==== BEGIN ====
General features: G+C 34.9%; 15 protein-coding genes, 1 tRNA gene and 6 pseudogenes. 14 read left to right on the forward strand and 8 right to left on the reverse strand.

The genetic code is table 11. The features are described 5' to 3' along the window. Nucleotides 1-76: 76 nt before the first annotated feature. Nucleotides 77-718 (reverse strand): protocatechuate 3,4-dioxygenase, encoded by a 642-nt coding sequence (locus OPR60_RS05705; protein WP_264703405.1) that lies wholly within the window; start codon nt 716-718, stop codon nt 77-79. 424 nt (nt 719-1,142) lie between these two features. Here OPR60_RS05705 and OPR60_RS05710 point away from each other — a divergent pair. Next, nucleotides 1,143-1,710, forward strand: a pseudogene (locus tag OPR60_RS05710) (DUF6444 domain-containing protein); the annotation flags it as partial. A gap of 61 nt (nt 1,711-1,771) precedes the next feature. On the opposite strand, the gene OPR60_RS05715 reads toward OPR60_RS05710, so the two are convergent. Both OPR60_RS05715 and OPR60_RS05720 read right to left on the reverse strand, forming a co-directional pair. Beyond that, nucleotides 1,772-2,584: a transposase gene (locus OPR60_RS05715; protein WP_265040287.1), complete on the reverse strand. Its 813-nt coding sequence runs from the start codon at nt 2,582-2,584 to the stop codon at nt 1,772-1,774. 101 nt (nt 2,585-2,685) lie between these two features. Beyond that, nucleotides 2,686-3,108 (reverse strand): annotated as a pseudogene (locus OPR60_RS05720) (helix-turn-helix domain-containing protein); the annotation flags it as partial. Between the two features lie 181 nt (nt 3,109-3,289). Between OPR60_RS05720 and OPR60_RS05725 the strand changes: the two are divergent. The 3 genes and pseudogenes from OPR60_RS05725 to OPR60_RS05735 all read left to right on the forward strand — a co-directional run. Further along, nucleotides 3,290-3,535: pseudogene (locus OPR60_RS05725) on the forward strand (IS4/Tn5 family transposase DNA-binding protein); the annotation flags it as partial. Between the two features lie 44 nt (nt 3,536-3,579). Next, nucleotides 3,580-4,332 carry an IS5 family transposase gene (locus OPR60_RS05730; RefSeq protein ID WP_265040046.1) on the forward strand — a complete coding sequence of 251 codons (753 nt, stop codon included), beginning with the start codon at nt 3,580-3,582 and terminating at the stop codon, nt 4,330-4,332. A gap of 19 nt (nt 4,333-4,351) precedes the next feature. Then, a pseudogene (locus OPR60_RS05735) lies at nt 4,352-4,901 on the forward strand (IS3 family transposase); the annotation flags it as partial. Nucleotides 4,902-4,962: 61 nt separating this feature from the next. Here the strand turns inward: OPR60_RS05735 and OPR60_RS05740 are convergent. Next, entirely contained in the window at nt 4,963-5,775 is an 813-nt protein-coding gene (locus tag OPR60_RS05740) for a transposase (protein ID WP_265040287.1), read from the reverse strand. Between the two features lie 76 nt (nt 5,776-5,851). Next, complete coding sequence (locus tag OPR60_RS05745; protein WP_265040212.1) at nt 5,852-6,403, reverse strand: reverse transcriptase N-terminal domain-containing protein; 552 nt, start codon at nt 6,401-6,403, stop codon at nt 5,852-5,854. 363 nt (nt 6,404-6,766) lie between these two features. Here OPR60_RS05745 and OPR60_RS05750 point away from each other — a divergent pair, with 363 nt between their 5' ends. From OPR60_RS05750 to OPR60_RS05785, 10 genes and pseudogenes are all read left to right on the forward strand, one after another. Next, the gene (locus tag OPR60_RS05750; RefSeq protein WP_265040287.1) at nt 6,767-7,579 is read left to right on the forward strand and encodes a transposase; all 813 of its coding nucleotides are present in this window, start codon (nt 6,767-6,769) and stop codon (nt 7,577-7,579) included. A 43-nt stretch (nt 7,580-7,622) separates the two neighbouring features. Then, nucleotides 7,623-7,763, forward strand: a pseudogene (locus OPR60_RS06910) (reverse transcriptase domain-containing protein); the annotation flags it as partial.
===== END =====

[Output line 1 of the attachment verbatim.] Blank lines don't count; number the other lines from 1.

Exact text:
General features: G+C 34.9%; 15 protein-coding genes, 1 tRNA gene and 6 pseudogenes. 14 read left to right on the forward strand and 8 right to left on the reverse strand.